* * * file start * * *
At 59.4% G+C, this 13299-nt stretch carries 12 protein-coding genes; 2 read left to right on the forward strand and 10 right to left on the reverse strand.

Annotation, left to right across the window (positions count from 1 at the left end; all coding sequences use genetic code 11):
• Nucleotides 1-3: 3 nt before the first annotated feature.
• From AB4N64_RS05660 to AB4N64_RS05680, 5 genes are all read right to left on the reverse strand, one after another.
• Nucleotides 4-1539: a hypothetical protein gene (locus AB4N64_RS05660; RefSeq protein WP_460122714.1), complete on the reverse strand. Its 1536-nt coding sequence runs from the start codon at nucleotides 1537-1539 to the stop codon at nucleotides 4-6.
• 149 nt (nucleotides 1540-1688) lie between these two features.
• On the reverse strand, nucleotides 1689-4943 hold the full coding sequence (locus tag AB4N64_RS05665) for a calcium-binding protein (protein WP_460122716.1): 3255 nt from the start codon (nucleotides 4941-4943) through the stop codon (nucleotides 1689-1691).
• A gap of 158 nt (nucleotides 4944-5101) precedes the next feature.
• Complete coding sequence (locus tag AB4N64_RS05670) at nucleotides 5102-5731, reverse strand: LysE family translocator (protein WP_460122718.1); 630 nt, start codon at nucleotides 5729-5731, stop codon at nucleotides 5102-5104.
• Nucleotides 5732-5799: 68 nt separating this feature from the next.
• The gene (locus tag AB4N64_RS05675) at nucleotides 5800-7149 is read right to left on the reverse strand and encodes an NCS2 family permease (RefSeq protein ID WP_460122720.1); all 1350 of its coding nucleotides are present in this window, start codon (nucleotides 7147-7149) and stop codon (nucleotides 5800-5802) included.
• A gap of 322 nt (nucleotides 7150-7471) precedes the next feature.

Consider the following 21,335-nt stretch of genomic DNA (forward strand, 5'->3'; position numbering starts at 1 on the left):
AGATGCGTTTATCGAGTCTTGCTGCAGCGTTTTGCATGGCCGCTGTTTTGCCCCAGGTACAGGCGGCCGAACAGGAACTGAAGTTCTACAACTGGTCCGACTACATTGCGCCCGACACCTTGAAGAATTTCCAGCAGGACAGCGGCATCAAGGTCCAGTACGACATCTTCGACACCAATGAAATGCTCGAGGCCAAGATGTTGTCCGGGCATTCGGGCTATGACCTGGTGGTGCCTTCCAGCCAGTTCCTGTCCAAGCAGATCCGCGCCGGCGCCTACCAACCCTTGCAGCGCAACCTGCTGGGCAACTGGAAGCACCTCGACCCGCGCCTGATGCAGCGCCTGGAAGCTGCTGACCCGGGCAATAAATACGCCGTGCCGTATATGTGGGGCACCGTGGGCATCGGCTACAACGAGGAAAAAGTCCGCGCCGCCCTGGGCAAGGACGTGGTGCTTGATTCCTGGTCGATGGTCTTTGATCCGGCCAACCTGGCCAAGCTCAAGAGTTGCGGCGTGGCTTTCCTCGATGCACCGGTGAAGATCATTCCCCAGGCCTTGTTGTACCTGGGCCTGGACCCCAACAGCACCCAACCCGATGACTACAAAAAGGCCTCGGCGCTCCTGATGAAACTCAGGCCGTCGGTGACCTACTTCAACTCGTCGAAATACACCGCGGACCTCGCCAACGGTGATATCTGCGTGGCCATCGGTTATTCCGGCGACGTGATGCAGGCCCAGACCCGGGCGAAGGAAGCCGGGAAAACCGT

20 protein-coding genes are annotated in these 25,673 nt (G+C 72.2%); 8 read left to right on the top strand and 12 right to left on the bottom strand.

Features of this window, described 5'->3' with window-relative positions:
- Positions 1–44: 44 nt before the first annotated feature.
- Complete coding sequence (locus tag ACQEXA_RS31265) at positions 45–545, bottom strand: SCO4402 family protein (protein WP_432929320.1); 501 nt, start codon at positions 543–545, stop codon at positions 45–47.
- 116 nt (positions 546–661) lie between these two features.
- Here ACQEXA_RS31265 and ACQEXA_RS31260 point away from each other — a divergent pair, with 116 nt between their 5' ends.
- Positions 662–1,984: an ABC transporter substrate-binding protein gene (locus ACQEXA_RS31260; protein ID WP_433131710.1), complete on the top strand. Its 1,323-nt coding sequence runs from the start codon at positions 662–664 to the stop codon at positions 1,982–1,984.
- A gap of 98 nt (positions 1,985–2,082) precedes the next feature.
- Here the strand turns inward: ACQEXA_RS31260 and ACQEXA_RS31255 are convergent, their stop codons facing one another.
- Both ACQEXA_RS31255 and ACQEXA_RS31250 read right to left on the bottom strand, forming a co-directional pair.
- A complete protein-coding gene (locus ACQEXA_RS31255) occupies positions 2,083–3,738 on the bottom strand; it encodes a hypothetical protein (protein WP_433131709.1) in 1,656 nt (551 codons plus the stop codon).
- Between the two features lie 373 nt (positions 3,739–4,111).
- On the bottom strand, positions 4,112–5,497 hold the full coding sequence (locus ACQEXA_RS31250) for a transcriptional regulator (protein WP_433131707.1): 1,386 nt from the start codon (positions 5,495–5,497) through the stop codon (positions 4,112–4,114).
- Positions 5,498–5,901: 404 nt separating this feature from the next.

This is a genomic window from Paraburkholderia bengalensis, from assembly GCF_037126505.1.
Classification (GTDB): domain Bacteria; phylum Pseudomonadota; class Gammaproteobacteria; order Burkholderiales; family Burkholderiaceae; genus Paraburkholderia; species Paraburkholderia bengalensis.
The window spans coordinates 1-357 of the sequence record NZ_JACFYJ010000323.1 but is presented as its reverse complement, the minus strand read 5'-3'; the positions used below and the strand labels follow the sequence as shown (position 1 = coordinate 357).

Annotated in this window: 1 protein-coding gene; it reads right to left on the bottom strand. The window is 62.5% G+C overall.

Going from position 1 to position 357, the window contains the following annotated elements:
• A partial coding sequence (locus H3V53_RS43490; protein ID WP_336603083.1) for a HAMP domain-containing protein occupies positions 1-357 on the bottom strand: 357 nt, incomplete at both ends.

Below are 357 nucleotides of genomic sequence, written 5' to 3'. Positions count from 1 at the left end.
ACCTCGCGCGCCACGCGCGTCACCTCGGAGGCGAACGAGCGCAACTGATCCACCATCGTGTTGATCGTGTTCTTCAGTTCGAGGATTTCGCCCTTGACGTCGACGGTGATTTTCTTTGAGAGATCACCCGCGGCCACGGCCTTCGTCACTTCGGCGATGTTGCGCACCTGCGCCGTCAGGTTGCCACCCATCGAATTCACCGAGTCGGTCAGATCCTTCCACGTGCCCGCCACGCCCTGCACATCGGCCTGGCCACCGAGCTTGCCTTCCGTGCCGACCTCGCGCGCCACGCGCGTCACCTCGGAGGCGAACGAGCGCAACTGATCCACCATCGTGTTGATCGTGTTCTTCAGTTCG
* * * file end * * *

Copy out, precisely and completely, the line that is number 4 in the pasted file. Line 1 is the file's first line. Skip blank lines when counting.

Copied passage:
• From AB4N64_RS05660 to AB4N64_RS05680, 5 genes are all read right to left on the reverse strand, one after another.